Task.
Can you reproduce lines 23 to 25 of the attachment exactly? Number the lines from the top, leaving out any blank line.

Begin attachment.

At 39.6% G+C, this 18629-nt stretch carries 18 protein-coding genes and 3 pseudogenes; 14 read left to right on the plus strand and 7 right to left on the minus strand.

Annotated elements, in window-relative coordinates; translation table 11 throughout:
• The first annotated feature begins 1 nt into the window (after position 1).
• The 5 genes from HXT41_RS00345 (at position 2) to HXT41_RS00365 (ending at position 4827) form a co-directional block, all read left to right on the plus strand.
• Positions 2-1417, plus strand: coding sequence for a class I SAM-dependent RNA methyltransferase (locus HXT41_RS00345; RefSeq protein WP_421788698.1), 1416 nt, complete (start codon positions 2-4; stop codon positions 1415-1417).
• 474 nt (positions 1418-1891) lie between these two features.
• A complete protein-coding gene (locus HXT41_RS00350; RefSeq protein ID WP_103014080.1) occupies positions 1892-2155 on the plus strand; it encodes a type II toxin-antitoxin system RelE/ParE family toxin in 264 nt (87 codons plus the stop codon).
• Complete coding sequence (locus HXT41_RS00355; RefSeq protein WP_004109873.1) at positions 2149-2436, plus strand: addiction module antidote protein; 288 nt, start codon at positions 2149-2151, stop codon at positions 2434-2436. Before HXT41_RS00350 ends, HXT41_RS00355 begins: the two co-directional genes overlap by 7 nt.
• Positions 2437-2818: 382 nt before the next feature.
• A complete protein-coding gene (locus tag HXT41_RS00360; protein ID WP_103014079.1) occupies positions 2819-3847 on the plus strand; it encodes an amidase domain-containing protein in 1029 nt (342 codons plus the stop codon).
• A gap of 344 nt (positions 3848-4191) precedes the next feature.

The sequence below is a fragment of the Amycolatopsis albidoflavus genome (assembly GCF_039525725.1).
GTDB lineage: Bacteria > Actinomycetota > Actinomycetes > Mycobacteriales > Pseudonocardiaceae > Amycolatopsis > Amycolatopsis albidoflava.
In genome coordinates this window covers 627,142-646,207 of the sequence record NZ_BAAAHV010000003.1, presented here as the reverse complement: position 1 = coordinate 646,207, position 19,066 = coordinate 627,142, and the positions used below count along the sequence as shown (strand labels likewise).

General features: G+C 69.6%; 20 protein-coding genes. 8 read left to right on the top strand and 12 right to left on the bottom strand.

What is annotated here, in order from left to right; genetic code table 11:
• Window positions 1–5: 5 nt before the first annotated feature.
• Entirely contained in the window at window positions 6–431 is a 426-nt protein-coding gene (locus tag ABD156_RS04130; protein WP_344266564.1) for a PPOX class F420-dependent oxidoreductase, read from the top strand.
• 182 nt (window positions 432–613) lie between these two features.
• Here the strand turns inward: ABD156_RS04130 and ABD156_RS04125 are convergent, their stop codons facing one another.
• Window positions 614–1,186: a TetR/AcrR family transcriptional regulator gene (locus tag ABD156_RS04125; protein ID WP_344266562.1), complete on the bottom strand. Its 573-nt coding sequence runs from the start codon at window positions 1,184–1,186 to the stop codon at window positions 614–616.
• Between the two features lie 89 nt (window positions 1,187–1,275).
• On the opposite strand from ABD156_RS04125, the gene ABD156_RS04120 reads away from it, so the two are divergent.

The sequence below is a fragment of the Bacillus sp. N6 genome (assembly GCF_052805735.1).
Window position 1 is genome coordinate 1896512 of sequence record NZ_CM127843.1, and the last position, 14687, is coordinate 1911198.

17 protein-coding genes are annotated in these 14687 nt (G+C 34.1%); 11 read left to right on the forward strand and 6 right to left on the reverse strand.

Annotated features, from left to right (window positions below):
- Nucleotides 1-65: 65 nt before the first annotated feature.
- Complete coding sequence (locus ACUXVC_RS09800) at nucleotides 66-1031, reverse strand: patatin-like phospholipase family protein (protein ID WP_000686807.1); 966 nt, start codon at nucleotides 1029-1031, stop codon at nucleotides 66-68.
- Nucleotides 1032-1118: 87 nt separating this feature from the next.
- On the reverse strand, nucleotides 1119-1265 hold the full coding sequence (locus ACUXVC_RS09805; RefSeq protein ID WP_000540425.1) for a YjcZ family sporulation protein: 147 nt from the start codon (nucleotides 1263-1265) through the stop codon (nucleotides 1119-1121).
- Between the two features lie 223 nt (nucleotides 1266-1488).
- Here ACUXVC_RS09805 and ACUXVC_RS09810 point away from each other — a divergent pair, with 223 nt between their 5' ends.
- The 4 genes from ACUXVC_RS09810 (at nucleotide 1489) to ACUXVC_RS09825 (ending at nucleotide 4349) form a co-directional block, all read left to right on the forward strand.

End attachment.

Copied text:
• On the opposite strand from ABD156_RS04125, the gene ABD156_RS04120 reads away from it, so the two are divergent.

The sequence below is a fragment of the Bacillus sp. N6 genome (assembly GCF_052805735.1).
Window position 1 is genome coordinate 1896512 of sequence record NZ_CM127843.1, and the last position, 14687, is coordinate 1911198.